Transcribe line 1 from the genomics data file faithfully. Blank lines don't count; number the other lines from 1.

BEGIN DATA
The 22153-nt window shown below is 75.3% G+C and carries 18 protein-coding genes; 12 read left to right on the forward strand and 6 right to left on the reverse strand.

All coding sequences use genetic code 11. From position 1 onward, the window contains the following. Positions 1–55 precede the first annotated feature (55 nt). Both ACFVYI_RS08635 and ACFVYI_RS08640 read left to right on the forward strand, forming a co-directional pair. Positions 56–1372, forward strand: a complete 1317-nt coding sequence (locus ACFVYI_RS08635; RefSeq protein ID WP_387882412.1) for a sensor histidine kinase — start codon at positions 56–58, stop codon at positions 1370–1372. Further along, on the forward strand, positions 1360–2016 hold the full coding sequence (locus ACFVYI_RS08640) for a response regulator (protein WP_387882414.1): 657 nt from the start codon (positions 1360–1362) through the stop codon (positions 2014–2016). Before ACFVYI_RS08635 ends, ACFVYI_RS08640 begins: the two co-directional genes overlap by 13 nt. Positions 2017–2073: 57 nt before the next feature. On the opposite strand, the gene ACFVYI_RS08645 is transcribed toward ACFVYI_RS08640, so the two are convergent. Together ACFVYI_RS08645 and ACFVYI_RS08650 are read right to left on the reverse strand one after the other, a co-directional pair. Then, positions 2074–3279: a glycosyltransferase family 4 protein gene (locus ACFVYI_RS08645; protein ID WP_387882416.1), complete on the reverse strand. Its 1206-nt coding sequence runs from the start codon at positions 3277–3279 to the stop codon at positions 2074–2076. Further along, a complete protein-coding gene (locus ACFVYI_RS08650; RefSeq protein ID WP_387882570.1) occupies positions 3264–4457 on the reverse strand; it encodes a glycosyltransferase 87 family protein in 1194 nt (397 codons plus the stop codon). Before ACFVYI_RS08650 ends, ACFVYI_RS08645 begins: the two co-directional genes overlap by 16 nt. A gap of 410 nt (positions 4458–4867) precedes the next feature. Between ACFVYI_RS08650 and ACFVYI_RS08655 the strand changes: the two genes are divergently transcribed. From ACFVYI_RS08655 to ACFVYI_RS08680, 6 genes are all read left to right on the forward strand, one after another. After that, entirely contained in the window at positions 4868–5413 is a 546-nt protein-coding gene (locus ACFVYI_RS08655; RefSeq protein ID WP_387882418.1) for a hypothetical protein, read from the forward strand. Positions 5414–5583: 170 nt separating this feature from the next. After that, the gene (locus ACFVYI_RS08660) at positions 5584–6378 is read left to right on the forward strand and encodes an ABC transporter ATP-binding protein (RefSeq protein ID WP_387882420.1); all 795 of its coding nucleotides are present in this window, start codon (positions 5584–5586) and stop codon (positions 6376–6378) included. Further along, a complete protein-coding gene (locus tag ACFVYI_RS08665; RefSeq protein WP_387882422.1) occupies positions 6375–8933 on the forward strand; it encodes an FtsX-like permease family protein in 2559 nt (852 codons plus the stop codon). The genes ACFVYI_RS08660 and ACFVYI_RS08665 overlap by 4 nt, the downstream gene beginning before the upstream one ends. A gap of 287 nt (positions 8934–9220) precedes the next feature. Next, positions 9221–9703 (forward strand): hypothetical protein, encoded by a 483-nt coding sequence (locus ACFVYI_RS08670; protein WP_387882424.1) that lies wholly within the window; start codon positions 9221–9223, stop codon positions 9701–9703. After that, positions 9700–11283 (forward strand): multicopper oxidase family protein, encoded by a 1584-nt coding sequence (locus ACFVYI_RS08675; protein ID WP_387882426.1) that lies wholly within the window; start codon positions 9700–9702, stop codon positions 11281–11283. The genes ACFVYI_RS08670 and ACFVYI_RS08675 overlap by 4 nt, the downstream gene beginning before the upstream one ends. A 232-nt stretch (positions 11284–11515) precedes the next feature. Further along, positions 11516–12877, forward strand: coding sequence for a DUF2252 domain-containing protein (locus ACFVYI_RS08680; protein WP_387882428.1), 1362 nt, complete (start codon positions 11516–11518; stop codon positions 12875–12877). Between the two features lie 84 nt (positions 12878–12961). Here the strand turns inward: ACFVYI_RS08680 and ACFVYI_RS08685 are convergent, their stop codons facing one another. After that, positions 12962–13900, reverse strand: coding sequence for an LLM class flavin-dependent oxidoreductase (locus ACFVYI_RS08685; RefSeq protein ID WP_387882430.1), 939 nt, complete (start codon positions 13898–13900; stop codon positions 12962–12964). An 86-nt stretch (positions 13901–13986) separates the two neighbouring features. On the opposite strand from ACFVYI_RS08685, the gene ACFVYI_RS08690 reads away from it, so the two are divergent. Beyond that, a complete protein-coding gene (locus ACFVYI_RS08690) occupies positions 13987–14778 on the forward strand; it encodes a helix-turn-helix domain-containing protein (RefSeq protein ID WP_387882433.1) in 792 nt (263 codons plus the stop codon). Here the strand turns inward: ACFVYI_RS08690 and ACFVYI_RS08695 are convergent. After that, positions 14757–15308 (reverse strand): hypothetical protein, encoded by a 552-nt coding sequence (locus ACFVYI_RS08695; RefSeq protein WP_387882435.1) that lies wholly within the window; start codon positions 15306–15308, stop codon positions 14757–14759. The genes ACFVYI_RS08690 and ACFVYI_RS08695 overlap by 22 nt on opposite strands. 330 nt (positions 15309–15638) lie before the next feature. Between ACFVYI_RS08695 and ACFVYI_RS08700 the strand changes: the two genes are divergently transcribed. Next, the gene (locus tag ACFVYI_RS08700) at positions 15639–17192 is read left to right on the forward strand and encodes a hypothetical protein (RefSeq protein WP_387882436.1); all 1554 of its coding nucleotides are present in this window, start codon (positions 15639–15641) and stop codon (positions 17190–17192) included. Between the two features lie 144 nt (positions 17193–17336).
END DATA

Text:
The 22153-nt window shown below is 75.3% G+C and carries 18 protein-coding genes; 12 read left to right on the forward strand and 6 right to left on the reverse strand.